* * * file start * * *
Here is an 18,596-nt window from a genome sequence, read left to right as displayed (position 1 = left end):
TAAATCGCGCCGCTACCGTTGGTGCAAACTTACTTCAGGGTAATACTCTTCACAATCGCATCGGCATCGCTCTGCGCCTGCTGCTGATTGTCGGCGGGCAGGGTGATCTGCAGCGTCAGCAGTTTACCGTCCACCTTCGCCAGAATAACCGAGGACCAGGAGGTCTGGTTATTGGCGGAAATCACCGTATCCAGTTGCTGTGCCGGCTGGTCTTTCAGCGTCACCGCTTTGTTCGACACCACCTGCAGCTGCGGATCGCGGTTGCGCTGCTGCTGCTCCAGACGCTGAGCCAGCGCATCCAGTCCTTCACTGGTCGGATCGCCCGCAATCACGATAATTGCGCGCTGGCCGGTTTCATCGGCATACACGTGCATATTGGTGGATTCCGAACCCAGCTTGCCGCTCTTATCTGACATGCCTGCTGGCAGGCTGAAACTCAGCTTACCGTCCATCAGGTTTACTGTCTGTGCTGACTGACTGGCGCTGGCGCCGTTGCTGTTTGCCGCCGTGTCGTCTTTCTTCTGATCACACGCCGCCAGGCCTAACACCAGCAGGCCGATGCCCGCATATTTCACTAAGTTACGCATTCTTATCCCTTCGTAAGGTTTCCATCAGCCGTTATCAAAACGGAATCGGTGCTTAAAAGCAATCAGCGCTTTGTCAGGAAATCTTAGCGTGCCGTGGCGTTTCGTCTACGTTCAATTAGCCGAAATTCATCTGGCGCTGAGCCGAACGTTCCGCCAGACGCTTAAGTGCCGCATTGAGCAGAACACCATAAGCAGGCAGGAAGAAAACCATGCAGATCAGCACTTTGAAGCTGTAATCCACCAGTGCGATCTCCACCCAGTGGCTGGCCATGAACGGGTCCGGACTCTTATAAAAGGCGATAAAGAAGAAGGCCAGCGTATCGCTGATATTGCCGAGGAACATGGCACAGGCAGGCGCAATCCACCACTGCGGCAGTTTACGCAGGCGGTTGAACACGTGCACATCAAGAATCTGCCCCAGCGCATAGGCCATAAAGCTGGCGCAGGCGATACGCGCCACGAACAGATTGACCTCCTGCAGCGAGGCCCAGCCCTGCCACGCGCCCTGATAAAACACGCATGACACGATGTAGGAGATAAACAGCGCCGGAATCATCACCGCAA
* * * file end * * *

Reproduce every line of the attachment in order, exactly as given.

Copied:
Here is an 18,596-nt window from a genome sequence, read left to right as displayed (position 1 = left end):
TAAATCGCGCCGCTACCGTTGGTGCAAACTTACTTCAGGGTAATACTCTTCACAATCGCATCGGCATCGCTCTGCGCCTGCTGCTGATTGTCGGCGGGCAGGGTGATCTGCAGCGTCAGCAGTTTACCGTCCACCTTCGCCAGAATAACCGAGGACCAGGAGGTCTGGTTATTGGCGGAAATCACCGTATCCAGTTGCTGTGCCGGCTGGTCTTTCAGCGTCACCGCTTTGTTCGACACCACCTGCAGCTGCGGATCGCGGTTGCGCTGCTGCTGCTCCAGACGCTGAGCCAGCGCATCCAGTCCTTCACTGGTCGGATCGCCCGCAATCACGATAATTGCGCGCTGGCCGGTTTCATCGGCATACACGTGCATATTGGTGGATTCCGAACCCAGCTTGCCGCTCTTATCTGACATGCCTGCTGGCAGGCTGAAACTCAGCTTACCGTCCATCAGGTTTACTGTCTGTGCTGACTGACTGGCGCTGGCGCCGTTGCTGTTTGCCGCCGTGTCGTCTTTCTTCTGATCACACGCCGCCAGGCCTAACACCAGCAGGCCGATGCCCGCATATTTCACTAAGTTACGCATTCTTATCCCTTCGTAAGGTTTCCATCAGCCGTTATCAAAACGGAATCGGTGCTTAAAAGCAATCAGCGCTTTGTCAGGAAATCTTAGCGTGCCGTGGCGTTTCGTCTACGTTCAATTAGCCGAAATTCATCTGGCGCTGAGCCGAACGTTCCGCCAGACGCTTAAGTGCCGCATTGAGCAGAACACCATAAGCAGGCAGGAAGAAAACCATGCAGATCAGCACTTTGAAGCTGTAATCCACCAGTGCGATCTCCACCCAGTGGCTGGCCATGAACGGGTCCGGACTCTTATAAAAGGCGATAAAGAAGAAGGCCAGCGTATCGCTGATATTGCCGAGGAACATGGCACAGGCAGGCGCAATCCACCACTGCGGCAGTTTACGCAGGCGGTTGAACACGTGCACATCAAGAATCTGCCCCAGCGCATAGGCCATAAAGCTGGCGCAGGCGATACGCGCCACGAACAGATTGACCTCCTGCAGCGAGGCCCAGCCCTGCCACGCGCCCTGATAAAACACGCATGACACGATGTAGGAGATAAACAGCGCCGGAATCATCACCGCAA